I have uploaded File:Virginia ratification 1988 U.S. stamp.1.jpg at History of Virginia on stamps#Revolution and Constitution. The accompanying narrative begins with a description of the colonial Capitol building where the vote took place, a concrete description of the stamp’s design. But editors objecting seem to desire some sort of literary criticism of the stamps themselves for stamps which are non-free content, such as those issued by the USPS beginning 1978. But that seems to me too restrictive, and too narrowly focused on the stamp design, not the stamp itself.

From my historical background, "Contextual significance”, — which all agree is required in some sense — in this case, in my view, comes from viewing the larger cultural-historic milieu apart from the explicit significance which comes from the specific event. The explicit significance of a Ratification Convention is the approval (Virginia) or rejection (Rhode Island) of the Constitution as proposed.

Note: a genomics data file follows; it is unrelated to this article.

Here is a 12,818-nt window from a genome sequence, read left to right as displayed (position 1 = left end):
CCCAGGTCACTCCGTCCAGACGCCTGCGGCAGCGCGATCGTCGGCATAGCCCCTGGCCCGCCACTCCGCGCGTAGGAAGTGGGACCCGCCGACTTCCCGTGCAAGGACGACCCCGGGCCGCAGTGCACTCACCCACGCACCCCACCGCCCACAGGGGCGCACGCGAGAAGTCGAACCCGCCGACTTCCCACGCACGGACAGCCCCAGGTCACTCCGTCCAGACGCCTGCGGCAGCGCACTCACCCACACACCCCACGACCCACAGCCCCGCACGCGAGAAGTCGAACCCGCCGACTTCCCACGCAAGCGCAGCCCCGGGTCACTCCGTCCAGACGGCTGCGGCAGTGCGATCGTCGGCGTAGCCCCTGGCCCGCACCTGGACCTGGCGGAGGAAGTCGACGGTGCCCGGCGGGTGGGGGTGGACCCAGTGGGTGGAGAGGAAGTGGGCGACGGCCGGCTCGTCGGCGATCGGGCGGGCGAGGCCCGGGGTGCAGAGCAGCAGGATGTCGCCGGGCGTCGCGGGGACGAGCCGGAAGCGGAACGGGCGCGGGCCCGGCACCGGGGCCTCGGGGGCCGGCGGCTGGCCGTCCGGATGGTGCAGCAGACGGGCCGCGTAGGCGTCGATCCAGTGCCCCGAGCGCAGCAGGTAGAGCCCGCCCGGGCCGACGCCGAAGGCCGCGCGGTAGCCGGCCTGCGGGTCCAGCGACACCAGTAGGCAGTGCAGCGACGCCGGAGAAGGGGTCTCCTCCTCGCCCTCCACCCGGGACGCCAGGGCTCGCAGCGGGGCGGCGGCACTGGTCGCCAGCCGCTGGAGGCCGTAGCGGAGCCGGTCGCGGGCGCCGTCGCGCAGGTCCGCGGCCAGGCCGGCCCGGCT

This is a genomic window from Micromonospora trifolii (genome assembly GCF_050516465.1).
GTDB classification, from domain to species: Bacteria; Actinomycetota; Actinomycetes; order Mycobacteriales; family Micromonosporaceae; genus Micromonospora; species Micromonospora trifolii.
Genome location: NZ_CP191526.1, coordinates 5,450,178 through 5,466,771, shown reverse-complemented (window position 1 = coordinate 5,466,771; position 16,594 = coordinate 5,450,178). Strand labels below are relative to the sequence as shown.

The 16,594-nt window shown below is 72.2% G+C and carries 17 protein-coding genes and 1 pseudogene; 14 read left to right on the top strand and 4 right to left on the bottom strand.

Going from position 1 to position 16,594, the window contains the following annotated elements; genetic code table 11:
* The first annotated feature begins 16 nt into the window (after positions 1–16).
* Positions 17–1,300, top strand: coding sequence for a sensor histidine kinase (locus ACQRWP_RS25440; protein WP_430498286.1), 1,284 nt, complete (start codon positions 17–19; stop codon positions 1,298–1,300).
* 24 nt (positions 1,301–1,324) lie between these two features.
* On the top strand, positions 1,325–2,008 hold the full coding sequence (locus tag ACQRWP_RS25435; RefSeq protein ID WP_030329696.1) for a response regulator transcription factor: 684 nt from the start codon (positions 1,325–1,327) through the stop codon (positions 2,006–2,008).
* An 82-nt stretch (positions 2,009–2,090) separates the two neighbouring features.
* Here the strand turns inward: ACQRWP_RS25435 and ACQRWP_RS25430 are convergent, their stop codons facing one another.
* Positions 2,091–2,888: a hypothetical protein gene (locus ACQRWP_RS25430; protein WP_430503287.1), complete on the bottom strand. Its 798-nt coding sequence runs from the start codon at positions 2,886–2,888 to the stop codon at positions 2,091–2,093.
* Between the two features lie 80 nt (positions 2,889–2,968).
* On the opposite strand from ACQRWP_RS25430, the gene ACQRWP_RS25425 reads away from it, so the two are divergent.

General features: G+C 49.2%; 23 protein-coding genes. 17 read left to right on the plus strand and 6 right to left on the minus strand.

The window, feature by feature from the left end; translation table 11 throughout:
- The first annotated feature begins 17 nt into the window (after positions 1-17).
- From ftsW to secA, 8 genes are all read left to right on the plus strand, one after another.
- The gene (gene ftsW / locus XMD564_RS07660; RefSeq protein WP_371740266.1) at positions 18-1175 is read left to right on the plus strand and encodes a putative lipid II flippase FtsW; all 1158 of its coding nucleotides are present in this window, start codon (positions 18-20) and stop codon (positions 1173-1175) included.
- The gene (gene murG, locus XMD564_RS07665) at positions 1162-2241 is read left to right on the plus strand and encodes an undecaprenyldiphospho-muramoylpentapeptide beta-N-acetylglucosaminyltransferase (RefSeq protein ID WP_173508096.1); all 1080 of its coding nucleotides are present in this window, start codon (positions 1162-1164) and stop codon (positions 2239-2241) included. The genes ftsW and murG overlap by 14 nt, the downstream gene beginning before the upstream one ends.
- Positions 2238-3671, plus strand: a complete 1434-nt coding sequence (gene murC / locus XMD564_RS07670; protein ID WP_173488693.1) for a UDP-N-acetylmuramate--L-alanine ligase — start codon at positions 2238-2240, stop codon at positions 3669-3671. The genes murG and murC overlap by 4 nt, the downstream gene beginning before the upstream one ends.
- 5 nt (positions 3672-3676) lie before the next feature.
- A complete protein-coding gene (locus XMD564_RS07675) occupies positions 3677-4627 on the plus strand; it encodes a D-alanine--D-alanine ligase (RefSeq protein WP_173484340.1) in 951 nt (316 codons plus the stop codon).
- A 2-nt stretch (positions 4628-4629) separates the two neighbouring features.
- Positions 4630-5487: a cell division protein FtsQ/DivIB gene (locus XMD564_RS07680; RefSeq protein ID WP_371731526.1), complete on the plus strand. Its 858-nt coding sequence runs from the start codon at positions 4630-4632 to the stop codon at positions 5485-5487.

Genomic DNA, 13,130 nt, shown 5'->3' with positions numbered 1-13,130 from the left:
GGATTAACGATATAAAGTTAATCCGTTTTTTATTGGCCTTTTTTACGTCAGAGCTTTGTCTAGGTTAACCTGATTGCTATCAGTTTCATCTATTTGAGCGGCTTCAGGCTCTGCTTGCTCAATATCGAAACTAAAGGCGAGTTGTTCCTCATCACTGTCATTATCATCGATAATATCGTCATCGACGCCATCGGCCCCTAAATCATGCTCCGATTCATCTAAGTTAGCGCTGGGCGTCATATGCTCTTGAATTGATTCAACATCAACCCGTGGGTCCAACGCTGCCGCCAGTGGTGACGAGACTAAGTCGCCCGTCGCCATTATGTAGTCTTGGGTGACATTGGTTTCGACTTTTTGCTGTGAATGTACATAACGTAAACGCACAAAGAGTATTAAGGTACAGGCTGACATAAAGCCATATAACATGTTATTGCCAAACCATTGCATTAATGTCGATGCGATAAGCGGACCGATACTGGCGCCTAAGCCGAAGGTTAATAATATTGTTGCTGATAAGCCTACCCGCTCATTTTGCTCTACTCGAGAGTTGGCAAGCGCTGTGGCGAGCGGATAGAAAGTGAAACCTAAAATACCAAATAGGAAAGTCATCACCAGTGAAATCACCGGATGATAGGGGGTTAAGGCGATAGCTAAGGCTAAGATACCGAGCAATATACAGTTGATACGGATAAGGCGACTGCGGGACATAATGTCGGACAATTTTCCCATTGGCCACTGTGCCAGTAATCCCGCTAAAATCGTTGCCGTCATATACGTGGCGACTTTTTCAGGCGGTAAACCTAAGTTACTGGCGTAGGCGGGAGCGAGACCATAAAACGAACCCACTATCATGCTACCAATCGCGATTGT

The contextual significance of a Ratification Convention is the meaning of the resolution (pro or con) to the debate in other states, or to the geographic continuity of the proposed Union, or to the subsequent adoption of the Bill of Rights.

The text adjacent to the image reads, in part, from two third-party reliable sources, "Virginia was substantially the largest of the thirteen states, with territory cutting west through to the Mississippi River. Without approval of Virginia and New York which likewise cut the other state territories in two, the agreement of the others would have had little effect.[27] Virginia was home to leaders supporting the Constitution such as George Washington and James Madison, and those opposing such as Patrick Henry and George Mason. Only after a promise for a Bill of Rights did Virginia narrowly ratify.[28]”

Any one of the three, sourced from the Smithsonian’s National Postal Museum Arago, or the University Press of Kansas’ “Cradle of America” by Wallenstein, would qualify for contextual significance, in my opinion. But others not only disagree, they deny there is any "contextual significance" imparted, zero” at all. Any observation, explication or critique on “contextual significance” in this case is welcome. Thanks in advance. TheVirginiaHistorian (talk) 13:11, 2 May 2014 (UTC)